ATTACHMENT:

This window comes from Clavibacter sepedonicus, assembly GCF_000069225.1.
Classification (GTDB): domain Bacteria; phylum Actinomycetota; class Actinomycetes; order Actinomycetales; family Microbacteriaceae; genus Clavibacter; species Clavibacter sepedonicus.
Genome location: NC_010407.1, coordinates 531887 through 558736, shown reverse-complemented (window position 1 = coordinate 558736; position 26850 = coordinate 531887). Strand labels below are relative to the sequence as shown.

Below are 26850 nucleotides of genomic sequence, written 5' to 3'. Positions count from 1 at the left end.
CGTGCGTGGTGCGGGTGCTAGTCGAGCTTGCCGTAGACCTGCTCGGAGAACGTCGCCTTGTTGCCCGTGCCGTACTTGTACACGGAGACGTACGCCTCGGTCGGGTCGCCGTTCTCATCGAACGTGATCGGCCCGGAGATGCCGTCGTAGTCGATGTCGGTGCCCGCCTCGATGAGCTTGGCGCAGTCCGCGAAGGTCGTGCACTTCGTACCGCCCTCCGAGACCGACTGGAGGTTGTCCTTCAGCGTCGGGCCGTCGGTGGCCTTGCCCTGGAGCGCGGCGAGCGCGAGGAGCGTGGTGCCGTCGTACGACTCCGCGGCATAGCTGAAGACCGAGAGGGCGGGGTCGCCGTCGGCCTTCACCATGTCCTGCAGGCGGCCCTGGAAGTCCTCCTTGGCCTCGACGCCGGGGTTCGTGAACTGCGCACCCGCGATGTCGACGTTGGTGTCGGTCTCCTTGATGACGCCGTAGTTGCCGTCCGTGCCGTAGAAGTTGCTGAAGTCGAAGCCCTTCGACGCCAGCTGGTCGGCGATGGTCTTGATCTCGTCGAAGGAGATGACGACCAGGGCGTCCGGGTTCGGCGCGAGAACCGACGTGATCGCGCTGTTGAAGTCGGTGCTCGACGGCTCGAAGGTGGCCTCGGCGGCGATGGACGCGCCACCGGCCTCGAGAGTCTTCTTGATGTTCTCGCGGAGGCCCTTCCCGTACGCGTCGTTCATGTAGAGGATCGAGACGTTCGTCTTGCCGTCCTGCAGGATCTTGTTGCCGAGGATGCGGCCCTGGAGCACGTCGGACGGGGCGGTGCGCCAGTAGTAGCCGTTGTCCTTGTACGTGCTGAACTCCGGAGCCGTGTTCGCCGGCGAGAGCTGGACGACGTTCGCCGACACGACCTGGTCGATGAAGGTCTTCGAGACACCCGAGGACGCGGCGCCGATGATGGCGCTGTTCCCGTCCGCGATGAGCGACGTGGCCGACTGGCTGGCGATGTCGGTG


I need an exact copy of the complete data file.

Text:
This window comes from Clavibacter sepedonicus, assembly GCF_000069225.1.
Classification (GTDB): domain Bacteria; phylum Actinomycetota; class Actinomycetes; order Actinomycetales; family Microbacteriaceae; genus Clavibacter; species Clavibacter sepedonicus.
Genome location: NC_010407.1, coordinates 531887 through 558736, shown reverse-complemented (window position 1 = coordinate 558736; position 26850 = coordinate 531887). Strand labels below are relative to the sequence as shown.

Below are 26850 nucleotides of genomic sequence, written 5' to 3'. Positions count from 1 at the left end.
CGTGCGTGGTGCGGGTGCTAGTCGAGCTTGCCGTAGACCTGCTCGGAGAACGTCGCCTTGTTGCCCGTGCCGTACTTGTACACGGAGACGTACGCCTCGGTCGGGTCGCCGTTCTCATCGAACGTGATCGGCCCGGAGATGCCGTCGTAGTCGATGTCGGTGCCCGCCTCGATGAGCTTGGCGCAGTCCGCGAAGGTCGTGCACTTCGTACCGCCCTCCGAGACCGACTGGAGGTTGTCCTTCAGCGTCGGGCCGTCGGTGGCCTTGCCCTGGAGCGCGGCGAGCGCGAGGAGCGTGGTGCCGTCGTACGACTCCGCGGCATAGCTGAAGACCGAGAGGGCGGGGTCGCCGTCGGCCTTCACCATGTCCTGCAGGCGGCCCTGGAAGTCCTCCTTGGCCTCGACGCCGGGGTTCGTGAACTGCGCACCCGCGATGTCGACGTTGGTGTCGGTCTCCTTGATGACGCCGTAGTTGCCGTCCGTGCCGTAGAAGTTGCTGAAGTCGAAGCCCTTCGACGCCAGCTGGTCGGCGATGGTCTTGATCTCGTCGAAGGAGATGACGACCAGGGCGTCCGGGTTCGGCGCGAGAACCGACGTGATCGCGCTGTTGAAGTCGGTGCTCGACGGCTCGAAGGTGGCCTCGGCGGCGATGGACGCGCCACCGGCCTCGAGAGTCTTCTTGATGTTCTCGCGGAGGCCCTTCCCGTACGCGTCGTTCATGTAGAGGATCGAGACGTTCGTCTTGCCGTCCTGCAGGATCTTGTTGCCGAGGATGCGGCCCTGGAGCACGTCGGACGGGGCGGTGCGCCAGTAGTAGCCGTTGTCCTTGTACGTGCTGAACTCCGGAGCCGTGTTCGCCGGCGAGAGCTGGACGACGTTCGCCGACACGACCTGGTCGATGAAGGTCTTCGAGACACCCGAGGACGCGGCGCCGATGATGGCGCTGTTCCCGTCCGCGATGAGCGACGTGGCCGACTGGCTGGCGATGTCGGTG